Champions of absurdity

Jumping the shark isn’t yet an Olympic sport, but if it were the International Olympic Committee would be a shoo-in for gold. And silver and bronze too. Amid some low-key hoopla last week, the IOC awarded the 2022 Winter Games to Beijing. Yes, that’s the same Beijing that staged the 2008 Olympics and in a couple of weeks will put on the World Athletics Championships. The 2022 bidding boiled down to a two-horse race between Almaty, Kazakhstan, which at least has some snow; and Beijing, which doesn’t. The previous front-runner, Oslo, withdrew its bid last autumn after all the main political parties rejected the funding plans for the Games. It

How Putin turned Russian politics into reality TV

‘We all know there will be no real politics.’ A prominent Russian TV presenter is speaking off the record at a production meeting in 2001. ‘But we still have to give our viewers the sense that something is happening. They need to be kept entertained. Politics has got to feel … like a movie!’ When Peter Pomerantsev, a Brit of Russian descent, sat in on this meeting he had recently graduated and moved to Moscow to work as a TV producer. A decade in Russian television has now provided him with the material for his chilling first book. Nothing is True… is more than an evocative travelogue or an insight

Here’s my rule: If the word ‘he’ will offend, then always use it

Isn’t it about time the English language got itself a gender-neutral pronoun? This was the clarion call from the Guardian last week — and when that particular clarion sounds, we must all stand to attention and cut out the sniggering. I assume the writer of the piece was moved to action having seen photographs of members of Isis pushing gay people from the tops of large buildings — and was deeply worried that each of the victims, tumbling to their deaths, might have been unhappy about being referred to as ‘he’ by wilfully unprogressive western journalists. (Incidentally, with regard to these new acts of Islamist savagery, have you heard any complaints from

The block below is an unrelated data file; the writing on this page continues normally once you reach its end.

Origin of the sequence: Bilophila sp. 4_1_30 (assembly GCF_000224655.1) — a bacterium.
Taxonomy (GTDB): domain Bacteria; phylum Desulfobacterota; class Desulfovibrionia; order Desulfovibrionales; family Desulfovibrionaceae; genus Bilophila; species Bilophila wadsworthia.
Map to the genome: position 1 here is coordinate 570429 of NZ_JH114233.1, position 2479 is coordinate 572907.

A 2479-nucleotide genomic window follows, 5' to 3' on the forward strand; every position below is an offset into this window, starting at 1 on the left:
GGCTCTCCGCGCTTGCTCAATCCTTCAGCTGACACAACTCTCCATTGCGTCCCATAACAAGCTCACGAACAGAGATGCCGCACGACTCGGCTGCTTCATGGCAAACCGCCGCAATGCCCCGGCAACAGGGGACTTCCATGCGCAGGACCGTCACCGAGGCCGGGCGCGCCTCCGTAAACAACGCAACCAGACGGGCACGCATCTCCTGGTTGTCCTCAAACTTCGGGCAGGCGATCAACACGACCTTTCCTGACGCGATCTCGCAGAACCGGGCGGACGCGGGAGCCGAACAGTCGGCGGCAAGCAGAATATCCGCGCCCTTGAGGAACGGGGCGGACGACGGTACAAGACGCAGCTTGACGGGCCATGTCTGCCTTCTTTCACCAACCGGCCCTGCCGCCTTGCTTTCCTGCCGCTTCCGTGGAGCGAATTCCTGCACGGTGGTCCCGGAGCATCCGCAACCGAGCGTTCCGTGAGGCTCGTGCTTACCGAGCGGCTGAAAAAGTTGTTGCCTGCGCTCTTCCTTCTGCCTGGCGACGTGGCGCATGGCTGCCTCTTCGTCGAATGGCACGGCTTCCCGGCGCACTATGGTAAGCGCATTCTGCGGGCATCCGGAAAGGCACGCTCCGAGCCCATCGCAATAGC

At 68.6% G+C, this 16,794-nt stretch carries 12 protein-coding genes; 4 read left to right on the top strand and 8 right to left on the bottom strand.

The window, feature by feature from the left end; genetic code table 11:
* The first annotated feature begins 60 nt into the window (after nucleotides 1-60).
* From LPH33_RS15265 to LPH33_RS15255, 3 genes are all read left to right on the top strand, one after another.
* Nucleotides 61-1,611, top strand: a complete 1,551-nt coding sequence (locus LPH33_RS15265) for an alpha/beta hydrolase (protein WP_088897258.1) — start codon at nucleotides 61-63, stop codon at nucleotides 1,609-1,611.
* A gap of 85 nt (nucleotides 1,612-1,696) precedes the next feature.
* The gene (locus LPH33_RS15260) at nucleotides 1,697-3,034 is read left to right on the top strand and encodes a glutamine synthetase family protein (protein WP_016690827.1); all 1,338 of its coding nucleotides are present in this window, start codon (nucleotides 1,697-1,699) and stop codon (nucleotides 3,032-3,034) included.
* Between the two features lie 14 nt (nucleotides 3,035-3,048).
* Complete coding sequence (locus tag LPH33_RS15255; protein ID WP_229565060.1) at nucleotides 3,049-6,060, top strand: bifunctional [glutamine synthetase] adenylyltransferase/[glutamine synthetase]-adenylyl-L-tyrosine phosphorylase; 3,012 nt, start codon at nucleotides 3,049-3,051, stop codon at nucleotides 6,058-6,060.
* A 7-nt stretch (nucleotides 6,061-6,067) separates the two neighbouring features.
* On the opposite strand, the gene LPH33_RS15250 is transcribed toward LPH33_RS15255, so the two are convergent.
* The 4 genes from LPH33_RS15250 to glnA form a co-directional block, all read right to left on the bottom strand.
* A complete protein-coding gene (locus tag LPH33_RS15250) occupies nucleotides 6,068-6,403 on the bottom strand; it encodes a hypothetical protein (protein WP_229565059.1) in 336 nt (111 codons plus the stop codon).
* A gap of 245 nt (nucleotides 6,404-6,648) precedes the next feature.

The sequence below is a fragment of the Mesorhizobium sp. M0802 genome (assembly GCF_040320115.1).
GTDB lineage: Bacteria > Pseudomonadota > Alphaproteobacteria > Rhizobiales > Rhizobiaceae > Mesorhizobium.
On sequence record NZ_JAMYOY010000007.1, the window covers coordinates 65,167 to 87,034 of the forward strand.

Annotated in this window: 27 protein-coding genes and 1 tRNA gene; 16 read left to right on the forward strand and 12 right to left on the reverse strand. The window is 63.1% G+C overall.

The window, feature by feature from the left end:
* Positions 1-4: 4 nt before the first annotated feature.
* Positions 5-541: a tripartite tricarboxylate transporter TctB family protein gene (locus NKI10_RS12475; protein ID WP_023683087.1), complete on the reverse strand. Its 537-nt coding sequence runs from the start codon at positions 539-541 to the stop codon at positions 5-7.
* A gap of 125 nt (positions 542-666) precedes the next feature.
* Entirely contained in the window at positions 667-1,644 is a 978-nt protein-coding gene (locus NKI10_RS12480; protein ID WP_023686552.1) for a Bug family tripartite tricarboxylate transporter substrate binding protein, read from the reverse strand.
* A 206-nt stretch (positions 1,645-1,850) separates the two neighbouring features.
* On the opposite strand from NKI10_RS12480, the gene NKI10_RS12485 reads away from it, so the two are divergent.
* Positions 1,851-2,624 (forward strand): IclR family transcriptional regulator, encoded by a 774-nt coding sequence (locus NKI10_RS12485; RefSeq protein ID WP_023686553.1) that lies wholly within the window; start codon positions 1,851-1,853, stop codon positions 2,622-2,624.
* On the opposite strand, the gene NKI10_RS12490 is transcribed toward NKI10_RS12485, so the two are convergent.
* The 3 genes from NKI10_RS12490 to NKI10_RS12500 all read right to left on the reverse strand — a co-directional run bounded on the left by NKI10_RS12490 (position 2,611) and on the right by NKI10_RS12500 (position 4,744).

Russia is not a credible superpower in the 21st century

The West has really got to get its act together in its dealings with Russia. It is simply not credible for us to pretend that we are confronting a threat on the scale posed by the USSR throughout the cold war. Of course, President Putin is dangerous – any charismatic, nationalist strongman with expansionist ambitions and a nuclear arsenal is worth worrying about. But Russia is also Europe’s largest failing state, a country riven by corruption that permeates every aspect of its civil and public life. Its oligarchs have not built their fortunes through honest endeavour. They have plundered their nation’s natural resources aided and abetted by a governing class

Ivan Vasiliev and Roberto Bolle: interview with ballet royalty

In 1845, the theatre impresario Benjamin Lumley made history by inviting the four greatest ballerinas of the day to appeartogether on the stage of Her Majesty’s Theatre in London. It is fitting, therefore, that next week, 169 years later, Sergei Danilian’s internationally acclaimed project Kings of the Dance should reach the London Coliseum. After all, the project, which had its world première in 2006, is a modern adaptation of an old idea, even though it is an all-male event this time round, and more than just an exploitation of trite balletomania, which is probably what Lumley went for. Echoes of the old balletomania can be found in the title itself,

The week that tripled the size of my liver

 Gstaad Walking into a dinner party for 50 chic and some not-so-chic people in a nearby village last week, I was confronted by a tall man with horn-rimmed glasses who called me his neighbour, but then added, ‘No, you’re not my neighbour what’s your name?’ No cunning linguist I, nor used to being barked at by nouveaux-riches whippersnappers, I turned my back on him and told him to ‘look it up in the Almanach de Gotha, asshole!’ He wasn’t best pleased, especially as I also called him a dickhead. Now please don’t think for a moment that I approve of my bad manners. But nor do I accept some haemorrhoid

Vladimir Putin’s new plan for world domination